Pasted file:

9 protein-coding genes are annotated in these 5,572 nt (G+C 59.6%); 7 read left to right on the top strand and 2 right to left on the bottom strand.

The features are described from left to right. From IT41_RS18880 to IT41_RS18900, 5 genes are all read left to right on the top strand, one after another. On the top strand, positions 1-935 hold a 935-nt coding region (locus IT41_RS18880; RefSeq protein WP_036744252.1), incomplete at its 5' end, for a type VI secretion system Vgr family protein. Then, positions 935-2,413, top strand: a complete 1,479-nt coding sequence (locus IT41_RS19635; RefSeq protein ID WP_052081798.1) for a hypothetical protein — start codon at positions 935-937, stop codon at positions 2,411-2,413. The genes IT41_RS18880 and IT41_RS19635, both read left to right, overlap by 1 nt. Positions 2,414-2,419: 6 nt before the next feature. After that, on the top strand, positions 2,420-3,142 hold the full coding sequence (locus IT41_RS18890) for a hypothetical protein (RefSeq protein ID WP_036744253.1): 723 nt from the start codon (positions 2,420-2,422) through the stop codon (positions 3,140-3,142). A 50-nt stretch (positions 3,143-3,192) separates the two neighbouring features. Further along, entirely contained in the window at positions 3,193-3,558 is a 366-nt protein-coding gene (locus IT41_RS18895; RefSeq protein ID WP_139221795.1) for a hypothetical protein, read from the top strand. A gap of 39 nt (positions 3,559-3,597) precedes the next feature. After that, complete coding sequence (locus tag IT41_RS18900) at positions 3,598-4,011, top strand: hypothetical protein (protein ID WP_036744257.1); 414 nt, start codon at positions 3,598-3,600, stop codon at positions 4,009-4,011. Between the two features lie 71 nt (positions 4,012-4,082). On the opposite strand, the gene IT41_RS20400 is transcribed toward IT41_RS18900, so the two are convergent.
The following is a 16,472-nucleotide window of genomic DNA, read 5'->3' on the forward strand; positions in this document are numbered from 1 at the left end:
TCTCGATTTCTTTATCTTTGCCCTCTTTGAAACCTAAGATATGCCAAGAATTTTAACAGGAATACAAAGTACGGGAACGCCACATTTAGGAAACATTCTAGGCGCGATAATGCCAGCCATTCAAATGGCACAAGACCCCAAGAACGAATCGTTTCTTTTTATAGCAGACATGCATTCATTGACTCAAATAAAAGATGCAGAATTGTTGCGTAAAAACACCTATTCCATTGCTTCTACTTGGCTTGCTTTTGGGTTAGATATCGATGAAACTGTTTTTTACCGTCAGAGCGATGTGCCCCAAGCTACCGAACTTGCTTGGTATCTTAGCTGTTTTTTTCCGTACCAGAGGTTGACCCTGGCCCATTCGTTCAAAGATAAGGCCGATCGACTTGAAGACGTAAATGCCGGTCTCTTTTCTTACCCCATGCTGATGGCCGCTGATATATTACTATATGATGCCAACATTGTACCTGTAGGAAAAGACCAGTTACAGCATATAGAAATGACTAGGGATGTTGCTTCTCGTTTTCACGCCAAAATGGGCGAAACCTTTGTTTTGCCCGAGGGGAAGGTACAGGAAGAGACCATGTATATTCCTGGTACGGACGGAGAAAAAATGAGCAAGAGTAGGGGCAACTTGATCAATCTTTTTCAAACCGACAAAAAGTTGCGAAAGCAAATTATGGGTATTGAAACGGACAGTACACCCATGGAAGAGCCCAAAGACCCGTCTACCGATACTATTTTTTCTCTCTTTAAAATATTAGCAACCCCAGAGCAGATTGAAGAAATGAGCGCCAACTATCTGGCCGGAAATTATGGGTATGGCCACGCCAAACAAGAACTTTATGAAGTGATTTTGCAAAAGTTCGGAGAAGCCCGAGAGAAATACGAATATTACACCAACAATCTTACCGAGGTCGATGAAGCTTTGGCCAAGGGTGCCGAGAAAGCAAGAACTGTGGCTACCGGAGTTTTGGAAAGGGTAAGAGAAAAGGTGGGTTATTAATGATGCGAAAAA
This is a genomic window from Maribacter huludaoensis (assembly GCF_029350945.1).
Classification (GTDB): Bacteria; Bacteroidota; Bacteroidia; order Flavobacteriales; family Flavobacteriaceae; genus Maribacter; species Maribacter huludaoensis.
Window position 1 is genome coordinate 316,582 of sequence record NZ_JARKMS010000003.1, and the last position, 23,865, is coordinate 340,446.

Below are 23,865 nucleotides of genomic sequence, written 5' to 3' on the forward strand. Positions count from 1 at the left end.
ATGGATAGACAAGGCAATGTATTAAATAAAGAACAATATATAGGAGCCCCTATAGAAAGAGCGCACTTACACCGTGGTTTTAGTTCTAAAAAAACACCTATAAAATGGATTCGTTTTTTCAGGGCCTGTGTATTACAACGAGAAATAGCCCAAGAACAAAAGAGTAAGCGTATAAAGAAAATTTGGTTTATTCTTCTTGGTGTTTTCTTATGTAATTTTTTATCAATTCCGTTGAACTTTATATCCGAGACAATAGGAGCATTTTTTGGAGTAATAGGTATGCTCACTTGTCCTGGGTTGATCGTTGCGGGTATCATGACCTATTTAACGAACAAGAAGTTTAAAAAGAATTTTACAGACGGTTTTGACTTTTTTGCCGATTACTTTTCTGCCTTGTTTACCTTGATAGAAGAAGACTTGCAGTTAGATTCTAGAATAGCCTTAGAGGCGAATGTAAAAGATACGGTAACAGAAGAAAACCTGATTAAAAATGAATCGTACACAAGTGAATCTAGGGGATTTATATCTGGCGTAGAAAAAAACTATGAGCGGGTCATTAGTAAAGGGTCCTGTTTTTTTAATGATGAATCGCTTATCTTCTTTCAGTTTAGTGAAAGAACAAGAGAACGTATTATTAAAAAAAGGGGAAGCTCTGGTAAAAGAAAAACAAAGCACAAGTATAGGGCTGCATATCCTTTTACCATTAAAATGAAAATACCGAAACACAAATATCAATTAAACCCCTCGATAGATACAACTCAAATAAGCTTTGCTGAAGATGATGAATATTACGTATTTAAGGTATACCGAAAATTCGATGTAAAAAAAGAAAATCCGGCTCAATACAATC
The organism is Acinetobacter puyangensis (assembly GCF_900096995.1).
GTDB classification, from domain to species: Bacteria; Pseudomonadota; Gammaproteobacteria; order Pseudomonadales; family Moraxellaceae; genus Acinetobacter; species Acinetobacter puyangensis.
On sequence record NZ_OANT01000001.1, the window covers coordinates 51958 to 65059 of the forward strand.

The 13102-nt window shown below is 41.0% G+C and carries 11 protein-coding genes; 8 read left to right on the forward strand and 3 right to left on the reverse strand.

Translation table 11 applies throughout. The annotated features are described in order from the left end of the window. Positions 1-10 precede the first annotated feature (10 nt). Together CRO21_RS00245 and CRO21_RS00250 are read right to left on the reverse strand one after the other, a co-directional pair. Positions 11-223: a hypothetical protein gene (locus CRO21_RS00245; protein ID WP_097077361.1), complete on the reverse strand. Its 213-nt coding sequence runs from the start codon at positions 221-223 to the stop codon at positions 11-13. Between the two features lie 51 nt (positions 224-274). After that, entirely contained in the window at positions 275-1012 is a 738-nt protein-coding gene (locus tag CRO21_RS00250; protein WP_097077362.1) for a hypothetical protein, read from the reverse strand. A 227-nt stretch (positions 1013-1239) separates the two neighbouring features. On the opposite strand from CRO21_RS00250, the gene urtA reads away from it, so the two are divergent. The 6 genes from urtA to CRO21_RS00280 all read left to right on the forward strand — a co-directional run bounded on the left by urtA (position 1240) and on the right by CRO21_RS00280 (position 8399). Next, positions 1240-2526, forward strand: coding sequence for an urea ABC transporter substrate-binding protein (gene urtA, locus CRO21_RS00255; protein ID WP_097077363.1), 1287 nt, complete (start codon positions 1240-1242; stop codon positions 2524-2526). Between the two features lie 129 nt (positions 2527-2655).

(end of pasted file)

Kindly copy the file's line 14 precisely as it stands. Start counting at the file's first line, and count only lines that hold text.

Translation table 11 applies throughout. The annotated features are described in order from the left end of the window. Positions 1-10 precede the first annotated feature (10 nt). Together CRO21_RS00245 and CRO21_RS00250 are read right to left on the reverse strand one after the other, a co-directional pair. Positions 11-223: a hypothetical protein gene (locus CRO21_RS00245; protein ID WP_097077361.1), complete on the reverse strand. Its 213-nt coding sequence runs from the start codon at positions 221-223 to the stop codon at positions 11-13. Between the two features lie 51 nt (positions 224-274). After that, entirely contained in the window at positions 275-1012 is a 738-nt protein-coding gene (locus tag CRO21_RS00250; protein WP_097077362.1) for a hypothetical protein, read from the reverse strand. A 227-nt stretch (positions 1013-1239) separates the two neighbouring features. On the opposite strand from CRO21_RS00250, the gene urtA reads away from it, so the two are divergent. The 6 genes from urtA to CRO21_RS00280 all read left to right on the forward strand — a co-directional run bounded on the left by urtA (position 1240) and on the right by CRO21_RS00280 (position 8399). Next, positions 1240-2526, forward strand: coding sequence for an urea ABC transporter substrate-binding protein (gene urtA, locus CRO21_RS00255; protein ID WP_097077363.1), 1287 nt, complete (start codon positions 1240-1242; stop codon positions 2524-2526). Between the two features lie 129 nt (positions 2527-2655).